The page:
ides98 [OP] Active Member

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    Thanks for all this good advice. Is there a good diagram that shows where the downstream O2 sensor is located? Is it advisable to switch out the upstream one, too? I'm going to do some more research on diagrams after work today but thought I'd ask in case anyone had easy access to the info. Really appreciate it.
     
  7. Jun 7, 2024 at 7:19 AM
    #7
    1 Limited Toyota

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    1) you dont live in Comifornia or the likes so you may be o.k. smog wise
    2) you most likely will get the po420/430 low efficiency code with an aftermarket depending on your particular demands on your system. Aftermarket cats use less metals andd cant store as much o2 for high demand times. That along with Toyotas over stringent c.a.r.b. standards = po420/430. The cure is to run good o2 extenders. It "numbs" the readings to a realistic realm.
     
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  8. Jun 7, 2024 at 7:25 AM
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    b_r_o

    b_r_o Gnar doggy

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    I've had good luck with Magnaflow cats as a "cheaper" alternative to oem on domestic trucks. Haven't used them on toyota yet.

    OEM will always be best, anything less than that and you risk a returning CEL.

    Yes replace the gaskets so you don't introduce an exhaust leak
     
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  9. Jun 7, 2024 at 9:24 AM
    #9
    Clearwater Bill

    Clearwater Bill Never answer an anonymous letter

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    You'll see it when you are under the truck. It's in the pipe you're removing, thus

    At your mileage *I* would.
     
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  10. Jun 7, 2024 at 9:33 AM
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    EubeenHadd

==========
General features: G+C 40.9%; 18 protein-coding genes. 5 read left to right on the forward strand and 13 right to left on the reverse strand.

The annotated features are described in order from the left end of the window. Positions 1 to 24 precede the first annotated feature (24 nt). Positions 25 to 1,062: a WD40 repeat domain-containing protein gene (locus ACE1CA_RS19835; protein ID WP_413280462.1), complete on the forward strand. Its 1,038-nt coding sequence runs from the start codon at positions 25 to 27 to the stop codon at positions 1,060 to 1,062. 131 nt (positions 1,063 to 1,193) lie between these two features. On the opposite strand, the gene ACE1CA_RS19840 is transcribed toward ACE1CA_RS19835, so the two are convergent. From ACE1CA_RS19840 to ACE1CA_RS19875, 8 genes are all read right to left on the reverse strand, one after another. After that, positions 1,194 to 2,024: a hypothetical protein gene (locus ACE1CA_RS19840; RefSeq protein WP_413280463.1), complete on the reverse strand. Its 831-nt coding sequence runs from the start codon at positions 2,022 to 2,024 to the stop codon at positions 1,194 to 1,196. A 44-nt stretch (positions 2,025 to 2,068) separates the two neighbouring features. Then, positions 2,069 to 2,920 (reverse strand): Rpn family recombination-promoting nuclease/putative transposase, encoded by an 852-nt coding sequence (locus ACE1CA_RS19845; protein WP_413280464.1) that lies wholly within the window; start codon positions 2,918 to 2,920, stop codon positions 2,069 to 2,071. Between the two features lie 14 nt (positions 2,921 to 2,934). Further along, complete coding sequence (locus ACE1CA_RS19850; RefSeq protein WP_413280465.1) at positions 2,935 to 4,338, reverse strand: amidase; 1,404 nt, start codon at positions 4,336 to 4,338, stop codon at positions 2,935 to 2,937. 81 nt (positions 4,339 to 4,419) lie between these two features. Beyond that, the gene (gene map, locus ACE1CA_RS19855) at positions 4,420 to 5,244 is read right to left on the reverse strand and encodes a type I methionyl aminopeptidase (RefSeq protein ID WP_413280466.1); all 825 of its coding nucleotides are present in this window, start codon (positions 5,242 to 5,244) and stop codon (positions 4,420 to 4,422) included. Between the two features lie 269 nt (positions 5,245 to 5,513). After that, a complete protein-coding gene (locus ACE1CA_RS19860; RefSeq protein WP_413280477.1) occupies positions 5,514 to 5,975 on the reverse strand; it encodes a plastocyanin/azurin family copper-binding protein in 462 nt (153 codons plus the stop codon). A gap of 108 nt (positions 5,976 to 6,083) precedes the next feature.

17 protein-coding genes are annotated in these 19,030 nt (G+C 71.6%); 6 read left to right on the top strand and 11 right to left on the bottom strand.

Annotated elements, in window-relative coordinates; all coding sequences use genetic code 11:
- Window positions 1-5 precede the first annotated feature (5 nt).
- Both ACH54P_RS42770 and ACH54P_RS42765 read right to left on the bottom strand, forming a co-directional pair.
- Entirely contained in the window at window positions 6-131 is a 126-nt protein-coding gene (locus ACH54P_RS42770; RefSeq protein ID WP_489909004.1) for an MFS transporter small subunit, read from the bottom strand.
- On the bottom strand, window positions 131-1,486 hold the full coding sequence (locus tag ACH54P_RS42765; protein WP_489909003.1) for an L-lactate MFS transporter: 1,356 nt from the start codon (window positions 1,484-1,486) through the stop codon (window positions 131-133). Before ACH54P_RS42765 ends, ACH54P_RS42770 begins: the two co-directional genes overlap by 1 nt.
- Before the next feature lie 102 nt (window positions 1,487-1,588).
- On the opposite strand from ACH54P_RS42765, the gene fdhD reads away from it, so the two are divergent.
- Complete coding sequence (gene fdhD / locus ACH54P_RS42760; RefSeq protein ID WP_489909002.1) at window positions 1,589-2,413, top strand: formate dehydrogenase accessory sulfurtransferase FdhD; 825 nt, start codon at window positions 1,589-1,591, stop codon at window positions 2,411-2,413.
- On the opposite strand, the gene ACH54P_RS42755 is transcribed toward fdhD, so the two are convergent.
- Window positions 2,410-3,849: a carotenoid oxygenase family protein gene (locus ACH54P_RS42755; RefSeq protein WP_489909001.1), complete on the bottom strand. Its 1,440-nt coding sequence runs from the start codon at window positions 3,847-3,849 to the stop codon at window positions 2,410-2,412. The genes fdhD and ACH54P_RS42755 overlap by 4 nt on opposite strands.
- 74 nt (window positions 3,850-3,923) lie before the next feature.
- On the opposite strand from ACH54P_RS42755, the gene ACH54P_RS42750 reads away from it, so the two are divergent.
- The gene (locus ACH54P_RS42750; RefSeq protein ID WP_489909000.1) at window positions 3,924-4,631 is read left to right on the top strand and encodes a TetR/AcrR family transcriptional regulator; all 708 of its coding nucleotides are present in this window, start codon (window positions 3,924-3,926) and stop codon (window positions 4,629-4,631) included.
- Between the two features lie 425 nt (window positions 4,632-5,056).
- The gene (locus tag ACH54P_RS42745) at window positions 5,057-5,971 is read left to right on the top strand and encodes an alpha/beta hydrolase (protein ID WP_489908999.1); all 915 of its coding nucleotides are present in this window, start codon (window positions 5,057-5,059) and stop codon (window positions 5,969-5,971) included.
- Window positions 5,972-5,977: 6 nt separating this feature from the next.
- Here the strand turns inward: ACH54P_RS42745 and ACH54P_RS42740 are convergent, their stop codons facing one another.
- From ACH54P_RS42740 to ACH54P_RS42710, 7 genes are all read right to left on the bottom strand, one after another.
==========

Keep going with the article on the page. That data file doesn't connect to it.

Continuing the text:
EubeenHadd Bit of a derp

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    I agree with everyone saying to buy new sensors, it's the smart move.

    If you find the aftermarket cat doesn't do the job/ it still throws codes, consider adding a minicat to the downstream sensor, I've got 2 dead cats but a couple $50 mini cats are keeping me CEL free.
     
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  11. Jun 7, 2024 at 9:36 AM
    #11
    3JOH22A

    3JOH22A Toyota Gigolo

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    Downstream sensor goes in the bung between the front cat and the rear cat. I wouldn't touch the upstream sensor unless it's bad, just because of potential for collateral damage (exhaust manifold, etc.) with all the rust. The upstream sensor is also quite a bit more expensive.

    upload_2024-6-7_12-35-7.png
     
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  12. Jun 7, 2024 at 9:43 AM
    #12
    ides98

    ides98 [OP] Active Member

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    Awesome, really appreciate everyone's input. Ordering parts tonight.
     
  13. Jun 7, 2024 at 9:48 AM
    #13
    TenBeers

    TenBeers Well-Known Member

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    Yeah.
    Yeah, I was going to say sensors -- whether they are still good or not, they may be tough to get out. Might as well just refresh the whole thing.
     
  14. Jun 10, 2024 at 3:02 PM
    #14
    IA DIY

    IA DIY Well-Known Member

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    The last time I had to replace a converter I ordered a non-CA compliant from Canada (eBay), which worked just fine and was like 1/3 of the cost of what the parts stores wanted. That was not a taco, but nevertheless it pays to shop around.